4 tablespoons balsamic vinegar (or use cider vinegar)
3 tablespoons sugar
1 tablespoon salt (or to taste)
Sit outside where a breeze is blowing, and peel the onions.
Slice thinly on a wooden board. Best is to stay outside even if you need a parka, because inside you'll cry a lot over so many onions.
Use the largest pot you have, like a soup pot, and heat. When hot, add about an inch of oil (2 1/2 cm). Let oil heat well.
Slowly add onions to the pot. The good thing about a deep pot is that there is less spattering. You might have to add in batches if you peeled a very large amount, and you might have to add more oil.
Stir every now and then. This will take a long time, so have a nice paperback nearby --
Fry the onions with patience until they soften. Add a few splashes of water if they threaten to catch. You could add more oil, but you cannot keep adding oil as the end result will be too oily.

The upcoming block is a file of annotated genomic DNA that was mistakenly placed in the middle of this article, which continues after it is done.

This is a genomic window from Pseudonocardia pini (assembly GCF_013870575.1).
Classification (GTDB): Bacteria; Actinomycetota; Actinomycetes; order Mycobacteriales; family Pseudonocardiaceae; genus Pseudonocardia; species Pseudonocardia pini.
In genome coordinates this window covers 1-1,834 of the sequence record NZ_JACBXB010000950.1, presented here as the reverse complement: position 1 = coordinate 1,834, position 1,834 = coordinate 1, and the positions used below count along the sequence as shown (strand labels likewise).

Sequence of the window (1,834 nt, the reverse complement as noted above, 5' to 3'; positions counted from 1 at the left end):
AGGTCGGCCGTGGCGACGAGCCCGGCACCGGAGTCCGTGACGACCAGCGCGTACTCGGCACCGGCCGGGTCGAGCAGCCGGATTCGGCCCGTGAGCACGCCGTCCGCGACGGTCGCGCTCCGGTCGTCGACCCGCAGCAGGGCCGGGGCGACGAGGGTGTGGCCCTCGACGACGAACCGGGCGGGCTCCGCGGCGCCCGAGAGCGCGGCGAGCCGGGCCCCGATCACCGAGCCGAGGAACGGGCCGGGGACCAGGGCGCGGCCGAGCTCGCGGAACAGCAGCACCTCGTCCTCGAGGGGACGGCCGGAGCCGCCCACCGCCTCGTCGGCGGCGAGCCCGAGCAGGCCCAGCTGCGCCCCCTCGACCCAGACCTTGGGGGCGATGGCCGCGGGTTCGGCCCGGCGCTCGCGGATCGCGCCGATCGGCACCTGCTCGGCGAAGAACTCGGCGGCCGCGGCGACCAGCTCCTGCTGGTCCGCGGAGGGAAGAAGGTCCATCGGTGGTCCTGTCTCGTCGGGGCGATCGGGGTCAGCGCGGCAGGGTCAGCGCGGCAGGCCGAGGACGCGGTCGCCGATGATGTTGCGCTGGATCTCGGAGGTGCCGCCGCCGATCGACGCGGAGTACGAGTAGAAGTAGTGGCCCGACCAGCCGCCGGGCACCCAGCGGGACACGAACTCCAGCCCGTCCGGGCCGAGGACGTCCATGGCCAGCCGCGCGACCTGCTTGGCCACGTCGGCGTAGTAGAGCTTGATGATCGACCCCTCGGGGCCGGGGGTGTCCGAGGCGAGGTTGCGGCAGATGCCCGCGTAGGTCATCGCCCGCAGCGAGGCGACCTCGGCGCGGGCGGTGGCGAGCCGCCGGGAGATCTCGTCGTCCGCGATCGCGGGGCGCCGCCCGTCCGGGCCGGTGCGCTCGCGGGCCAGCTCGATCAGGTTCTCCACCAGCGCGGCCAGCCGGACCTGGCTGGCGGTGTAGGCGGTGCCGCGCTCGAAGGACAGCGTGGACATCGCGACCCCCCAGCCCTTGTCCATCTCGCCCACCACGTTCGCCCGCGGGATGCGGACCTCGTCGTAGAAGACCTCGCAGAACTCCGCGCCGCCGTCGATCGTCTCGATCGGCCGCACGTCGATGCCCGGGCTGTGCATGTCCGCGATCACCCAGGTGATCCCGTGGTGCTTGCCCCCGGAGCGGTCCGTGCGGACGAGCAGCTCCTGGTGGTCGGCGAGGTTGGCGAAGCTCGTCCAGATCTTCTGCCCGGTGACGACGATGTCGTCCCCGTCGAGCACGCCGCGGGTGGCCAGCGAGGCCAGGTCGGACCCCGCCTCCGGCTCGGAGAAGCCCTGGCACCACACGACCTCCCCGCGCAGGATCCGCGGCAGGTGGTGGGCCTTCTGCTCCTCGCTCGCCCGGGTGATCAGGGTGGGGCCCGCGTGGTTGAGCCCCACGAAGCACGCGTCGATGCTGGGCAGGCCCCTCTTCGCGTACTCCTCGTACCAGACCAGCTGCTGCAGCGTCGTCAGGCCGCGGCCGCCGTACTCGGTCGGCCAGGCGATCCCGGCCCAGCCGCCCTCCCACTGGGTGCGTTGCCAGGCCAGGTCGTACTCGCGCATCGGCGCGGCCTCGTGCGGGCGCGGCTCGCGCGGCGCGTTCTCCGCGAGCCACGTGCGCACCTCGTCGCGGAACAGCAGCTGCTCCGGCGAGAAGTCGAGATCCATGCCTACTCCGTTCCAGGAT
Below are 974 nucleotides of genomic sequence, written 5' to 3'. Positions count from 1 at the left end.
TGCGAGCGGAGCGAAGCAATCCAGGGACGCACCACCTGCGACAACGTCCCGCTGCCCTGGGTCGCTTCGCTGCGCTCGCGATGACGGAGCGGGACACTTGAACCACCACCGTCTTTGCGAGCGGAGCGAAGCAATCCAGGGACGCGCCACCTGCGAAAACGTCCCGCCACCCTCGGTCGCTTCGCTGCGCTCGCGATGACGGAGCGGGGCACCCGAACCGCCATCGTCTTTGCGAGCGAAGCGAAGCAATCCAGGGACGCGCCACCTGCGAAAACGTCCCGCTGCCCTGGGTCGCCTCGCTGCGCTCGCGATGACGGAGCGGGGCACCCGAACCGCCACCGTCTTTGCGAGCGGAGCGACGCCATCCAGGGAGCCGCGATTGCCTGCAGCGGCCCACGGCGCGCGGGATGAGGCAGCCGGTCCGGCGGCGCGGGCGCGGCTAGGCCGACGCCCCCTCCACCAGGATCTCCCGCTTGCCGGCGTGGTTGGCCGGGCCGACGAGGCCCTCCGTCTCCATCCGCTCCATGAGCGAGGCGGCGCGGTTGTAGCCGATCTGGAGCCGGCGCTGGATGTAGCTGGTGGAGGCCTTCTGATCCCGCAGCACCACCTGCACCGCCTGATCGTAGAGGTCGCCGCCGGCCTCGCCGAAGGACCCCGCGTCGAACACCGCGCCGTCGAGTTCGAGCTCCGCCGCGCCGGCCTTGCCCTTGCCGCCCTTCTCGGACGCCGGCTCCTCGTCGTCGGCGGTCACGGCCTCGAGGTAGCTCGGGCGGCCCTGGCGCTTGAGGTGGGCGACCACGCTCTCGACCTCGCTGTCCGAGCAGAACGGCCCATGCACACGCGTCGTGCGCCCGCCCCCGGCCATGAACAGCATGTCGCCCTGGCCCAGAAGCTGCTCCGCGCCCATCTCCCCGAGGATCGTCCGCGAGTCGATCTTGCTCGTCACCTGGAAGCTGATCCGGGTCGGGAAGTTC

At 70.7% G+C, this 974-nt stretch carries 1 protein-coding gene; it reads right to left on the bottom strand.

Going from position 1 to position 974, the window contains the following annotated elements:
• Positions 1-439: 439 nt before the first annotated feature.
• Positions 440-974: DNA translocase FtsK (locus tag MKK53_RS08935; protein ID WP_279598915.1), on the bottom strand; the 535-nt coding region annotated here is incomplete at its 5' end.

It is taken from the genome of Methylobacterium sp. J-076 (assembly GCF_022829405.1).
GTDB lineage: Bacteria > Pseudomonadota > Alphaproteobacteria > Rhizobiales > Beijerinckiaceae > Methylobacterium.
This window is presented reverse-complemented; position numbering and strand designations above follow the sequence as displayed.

When at long last the onions have collapsed and actually starts to colour slightly, add the vinegar, sugar and salt. Stir through. This improves the flavour -- add more or less, to taste.
Read your book and keep stirring as you don't want to burn the lot at this late stage.
When the onions are done to your taste, pull off heat and cool.
The least bulky way to freeze them is to put them in ziplock bags. You will know how much sauteed onions you use per average dish -- rather put in too little because you can always use more than one pouch. If you freeze too much in a bag, some might go to waste.
Push out air, seal, label, cool completely, and freeze.